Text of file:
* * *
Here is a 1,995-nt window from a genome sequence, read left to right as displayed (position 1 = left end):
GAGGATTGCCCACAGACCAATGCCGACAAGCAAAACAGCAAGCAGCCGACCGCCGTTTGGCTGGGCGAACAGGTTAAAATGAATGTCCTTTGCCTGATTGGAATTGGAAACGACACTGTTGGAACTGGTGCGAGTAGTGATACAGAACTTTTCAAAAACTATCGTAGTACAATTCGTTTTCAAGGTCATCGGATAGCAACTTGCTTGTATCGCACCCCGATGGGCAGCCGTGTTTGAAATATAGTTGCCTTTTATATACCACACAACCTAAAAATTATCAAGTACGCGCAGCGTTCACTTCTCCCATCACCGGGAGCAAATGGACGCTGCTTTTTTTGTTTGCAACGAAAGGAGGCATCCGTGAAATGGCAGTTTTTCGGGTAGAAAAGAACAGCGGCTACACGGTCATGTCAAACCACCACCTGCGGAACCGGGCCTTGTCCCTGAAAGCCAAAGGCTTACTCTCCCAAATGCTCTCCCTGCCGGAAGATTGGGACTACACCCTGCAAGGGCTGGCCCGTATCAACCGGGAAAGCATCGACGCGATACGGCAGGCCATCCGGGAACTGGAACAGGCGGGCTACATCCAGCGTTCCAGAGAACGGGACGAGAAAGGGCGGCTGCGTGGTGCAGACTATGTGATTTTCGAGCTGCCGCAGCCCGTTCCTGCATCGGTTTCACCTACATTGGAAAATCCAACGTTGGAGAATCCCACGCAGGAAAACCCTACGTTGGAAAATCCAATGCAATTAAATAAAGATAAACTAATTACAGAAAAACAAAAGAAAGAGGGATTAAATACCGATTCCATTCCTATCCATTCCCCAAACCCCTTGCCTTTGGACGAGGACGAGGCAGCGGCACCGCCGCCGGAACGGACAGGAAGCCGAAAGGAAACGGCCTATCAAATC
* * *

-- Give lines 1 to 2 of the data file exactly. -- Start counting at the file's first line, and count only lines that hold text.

Here is a 1,995-nt window from a genome sequence, read left to right as displayed (position 1 = left end):
GAGGATTGCCCACAGACCAATGCCGACAAGCAAAACAGCAAGCAGCCGACCGCCGTTTGGCTGGGCGAACAGGTTAAAATGAATGTCCTTTGCCTGATTGGAATTGGAAACGACACTGTTGGAACTGGTGCGAGTAGTGATACAGAACTTTTCAAAAACTATCGTAGTACAATTCGTTTTCAAGGTCATCGGATAGCAACTTGCTTGTATCGCACCCCGATGGGCAGCCGTGTTTGAAATATAGTTGCCTTTTATATACCACACAACCTAAAAATTATCAAGTACGCGCAGCGTTCACTTCTCCCATCACCGGGAGCAAATGGACGCTGCTTTTTTTGTTTGCAACGAAAGGAGGCATCCGTGAAATGGCAGTTTTTCGGGTAGAAAAGAACAGCGGCTACACGGTCATGTCAAACCACCACCTGCGGAACCGGGCCTTGTCCCTGAAAGCCAAAGGCTTACTCTCCCAAATGCTCTCCCTGCCGGAAGATTGGGACTACACCCTGCAAGGGCTGGCCCGTATCAACCGGGAAAGCATCGACGCGATACGGCAGGCCATCCGGGAACTGGAACAGGCGGGCTACATCCAGCGTTCCAGAGAACGGGACGAGAAAGGGCGGCTGCGTGGTGCAGACTATGTGATTTTCGAGCTGCCGCAGCCCGTTCCTGCATCGGTTTCACCTACATTGGAAAATCCAACGTTGGAGAATCCCACGCAGGAAAACCCTACGTTGGAAAATCCAATGCAATTAAATAAAGATAAACTAATTACAGAAAAACAAAAGAAAGAGGGATTAAATACCGATTCCATTCCTATCCATTCCCCAAACCCCTTGCCTTTGGACGAGGACGAGGCAGCGGCACCGCCGCCGGAACGGACAGGAAGCCGAAAGGAAACGGCCTATCAAATC